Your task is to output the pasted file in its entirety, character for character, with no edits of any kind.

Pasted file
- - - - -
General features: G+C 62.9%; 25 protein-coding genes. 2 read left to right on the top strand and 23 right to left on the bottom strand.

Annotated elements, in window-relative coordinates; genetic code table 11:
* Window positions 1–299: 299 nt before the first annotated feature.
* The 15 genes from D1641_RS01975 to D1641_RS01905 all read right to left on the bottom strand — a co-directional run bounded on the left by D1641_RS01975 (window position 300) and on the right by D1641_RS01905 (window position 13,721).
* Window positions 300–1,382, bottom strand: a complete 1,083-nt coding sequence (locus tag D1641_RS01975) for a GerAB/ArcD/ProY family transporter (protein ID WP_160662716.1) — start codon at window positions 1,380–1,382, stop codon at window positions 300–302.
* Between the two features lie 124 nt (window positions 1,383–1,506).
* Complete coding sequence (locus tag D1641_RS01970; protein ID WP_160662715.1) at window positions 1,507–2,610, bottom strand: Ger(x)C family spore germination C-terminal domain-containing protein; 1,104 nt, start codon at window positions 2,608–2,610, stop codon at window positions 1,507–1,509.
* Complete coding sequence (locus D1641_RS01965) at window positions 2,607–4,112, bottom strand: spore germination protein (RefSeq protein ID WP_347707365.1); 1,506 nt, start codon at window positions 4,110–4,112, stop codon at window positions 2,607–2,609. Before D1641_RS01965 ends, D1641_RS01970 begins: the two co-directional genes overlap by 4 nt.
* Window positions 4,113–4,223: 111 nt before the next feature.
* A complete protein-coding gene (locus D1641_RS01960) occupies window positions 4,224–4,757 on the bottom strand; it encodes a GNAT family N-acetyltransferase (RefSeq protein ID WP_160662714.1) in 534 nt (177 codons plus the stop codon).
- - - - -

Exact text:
General features: G+C 62.9%; 25 protein-coding genes. 2 read left to right on the top strand and 23 right to left on the bottom strand.

Annotated elements, in window-relative coordinates; genetic code table 11:
* Window positions 1–299: 299 nt before the first annotated feature.
* The 15 genes from D1641_RS01975 to D1641_RS01905 all read right to left on the bottom strand — a co-directional run bounded on the left by D1641_RS01975 (window position 300) and on the right by D1641_RS01905 (window position 13,721).
* Window positions 300–1,382, bottom strand: a complete 1,083-nt coding sequence (locus tag D1641_RS01975) for a GerAB/ArcD/ProY family transporter (protein ID WP_160662716.1) — start codon at window positions 1,380–1,382, stop codon at window positions 300–302.
* Between the two features lie 124 nt (window positions 1,383–1,506).
* Complete coding sequence (locus tag D1641_RS01970; protein ID WP_160662715.1) at window positions 1,507–2,610, bottom strand: Ger(x)C family spore germination C-terminal domain-containing protein; 1,104 nt, start codon at window positions 2,608–2,610, stop codon at window positions 1,507–1,509.
* Complete coding sequence (locus D1641_RS01965) at window positions 2,607–4,112, bottom strand: spore germination protein (RefSeq protein ID WP_347707365.1); 1,506 nt, start codon at window positions 4,110–4,112, stop codon at window positions 2,607–2,609. Before D1641_RS01965 ends, D1641_RS01970 begins: the two co-directional genes overlap by 4 nt.
* Window positions 4,113–4,223: 111 nt before the next feature.
* A complete protein-coding gene (locus D1641_RS01960) occupies window positions 4,224–4,757 on the bottom strand; it encodes a GNAT family N-acetyltransferase (RefSeq protein ID WP_160662714.1) in 534 nt (177 codons plus the stop codon).